Over the four days, development chef for Elior UK Iain Williams, along with Elior chefs Amber Mason and Chris Shanks, covered traditional kitchen work and prep, before challenging the attendees to a series of cooking competitions. Skills on show varied from perfectly preparing veg for crudités, to being runners for the food itself and learning the right body language for front-of-house service.
Iain has been doing this training for the past three years with Elior UK and Polmont Young Offenders Institute, but this year was particularly special. The Scottish Prison Service asked for the programme to be rolled out across Scotland, after seeing the offenders prepare and serve exceptional food to a conference of 70 people first-hand.
The impact of the training has already been seen. Iain Williams says: “The course is incredible, and seeing the reaction from all the delegates at an international symposium on youth offending this year was something I’ll never forget.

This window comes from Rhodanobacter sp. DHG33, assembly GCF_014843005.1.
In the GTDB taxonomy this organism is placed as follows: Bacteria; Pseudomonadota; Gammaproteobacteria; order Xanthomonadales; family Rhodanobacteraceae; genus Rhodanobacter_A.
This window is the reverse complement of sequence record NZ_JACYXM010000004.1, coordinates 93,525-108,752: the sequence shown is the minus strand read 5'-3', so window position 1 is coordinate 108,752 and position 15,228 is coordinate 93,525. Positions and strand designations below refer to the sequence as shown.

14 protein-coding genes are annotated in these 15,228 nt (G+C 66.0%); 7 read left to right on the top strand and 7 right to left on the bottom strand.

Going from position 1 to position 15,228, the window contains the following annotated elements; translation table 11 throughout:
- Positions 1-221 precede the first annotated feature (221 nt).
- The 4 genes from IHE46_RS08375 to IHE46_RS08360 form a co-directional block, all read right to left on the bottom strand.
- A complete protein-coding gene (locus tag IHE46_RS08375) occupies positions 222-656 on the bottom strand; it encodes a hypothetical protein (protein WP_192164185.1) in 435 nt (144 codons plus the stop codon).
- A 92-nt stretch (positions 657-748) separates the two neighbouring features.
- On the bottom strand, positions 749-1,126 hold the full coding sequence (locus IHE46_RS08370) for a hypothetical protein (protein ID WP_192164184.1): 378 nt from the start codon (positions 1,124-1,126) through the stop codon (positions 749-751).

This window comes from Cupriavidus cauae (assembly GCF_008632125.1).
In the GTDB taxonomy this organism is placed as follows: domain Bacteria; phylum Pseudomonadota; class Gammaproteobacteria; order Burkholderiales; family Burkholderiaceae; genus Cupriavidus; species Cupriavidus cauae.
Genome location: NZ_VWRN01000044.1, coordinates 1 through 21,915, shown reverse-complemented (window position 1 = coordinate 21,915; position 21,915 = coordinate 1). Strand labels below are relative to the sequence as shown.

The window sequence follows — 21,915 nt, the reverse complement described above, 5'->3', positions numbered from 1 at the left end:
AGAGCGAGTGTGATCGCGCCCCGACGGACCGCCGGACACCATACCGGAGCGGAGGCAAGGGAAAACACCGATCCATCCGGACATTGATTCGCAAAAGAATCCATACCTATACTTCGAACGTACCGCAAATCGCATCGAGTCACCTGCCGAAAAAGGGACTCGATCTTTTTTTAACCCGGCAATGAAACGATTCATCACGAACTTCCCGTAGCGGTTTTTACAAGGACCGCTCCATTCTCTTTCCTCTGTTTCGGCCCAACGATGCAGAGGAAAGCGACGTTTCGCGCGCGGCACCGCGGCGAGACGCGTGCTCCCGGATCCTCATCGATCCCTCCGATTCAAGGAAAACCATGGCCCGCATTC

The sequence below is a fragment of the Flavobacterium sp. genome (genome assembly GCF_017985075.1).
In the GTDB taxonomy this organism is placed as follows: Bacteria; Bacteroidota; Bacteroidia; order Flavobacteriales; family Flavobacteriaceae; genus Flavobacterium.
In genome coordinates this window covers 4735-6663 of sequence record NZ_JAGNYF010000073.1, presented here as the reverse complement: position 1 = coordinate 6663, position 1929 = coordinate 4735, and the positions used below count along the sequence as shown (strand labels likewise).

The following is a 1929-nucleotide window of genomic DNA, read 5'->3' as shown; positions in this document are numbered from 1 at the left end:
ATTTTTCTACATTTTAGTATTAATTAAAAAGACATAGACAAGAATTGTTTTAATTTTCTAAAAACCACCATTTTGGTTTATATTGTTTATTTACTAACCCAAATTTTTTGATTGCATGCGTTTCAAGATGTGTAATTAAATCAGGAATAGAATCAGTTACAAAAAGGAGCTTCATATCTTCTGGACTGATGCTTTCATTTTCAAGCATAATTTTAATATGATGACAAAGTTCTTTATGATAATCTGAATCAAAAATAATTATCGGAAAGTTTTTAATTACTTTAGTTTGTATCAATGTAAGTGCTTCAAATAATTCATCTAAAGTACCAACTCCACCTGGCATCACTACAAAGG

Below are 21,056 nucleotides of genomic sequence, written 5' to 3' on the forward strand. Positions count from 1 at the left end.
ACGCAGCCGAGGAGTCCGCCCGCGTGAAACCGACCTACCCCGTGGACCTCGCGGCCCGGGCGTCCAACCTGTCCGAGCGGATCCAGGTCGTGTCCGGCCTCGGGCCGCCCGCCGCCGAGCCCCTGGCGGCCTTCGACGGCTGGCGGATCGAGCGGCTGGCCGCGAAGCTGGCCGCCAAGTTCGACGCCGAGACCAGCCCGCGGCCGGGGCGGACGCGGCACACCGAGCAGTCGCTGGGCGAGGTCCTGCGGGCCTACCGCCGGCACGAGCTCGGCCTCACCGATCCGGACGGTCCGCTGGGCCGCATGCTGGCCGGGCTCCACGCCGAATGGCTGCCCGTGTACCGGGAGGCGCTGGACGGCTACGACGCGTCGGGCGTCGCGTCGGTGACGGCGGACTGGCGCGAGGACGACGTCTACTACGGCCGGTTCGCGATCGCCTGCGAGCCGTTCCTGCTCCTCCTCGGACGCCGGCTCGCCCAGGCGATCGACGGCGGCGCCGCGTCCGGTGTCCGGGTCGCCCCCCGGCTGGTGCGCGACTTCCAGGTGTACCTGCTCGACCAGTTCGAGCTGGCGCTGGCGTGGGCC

“But the best sign is how we’ve already had a couple of attendees from previous courses hired as general assistants in the industry. These are full time jobs they have secured directly because of the training they received on the course. We are hopeful the training will be rolled to other establishments out across the rest of Scotland.”
Colin McConnell, chief executive of the Scottish Prison Service, said: “The course was an outstanding example of the value of the human touch.
“The event was a master class in leadership, organisation and buy-in, and the smiles, energy and positivity from everyone involved was infectious and compelling. Everyone I spoke with was, to put it simply, blown away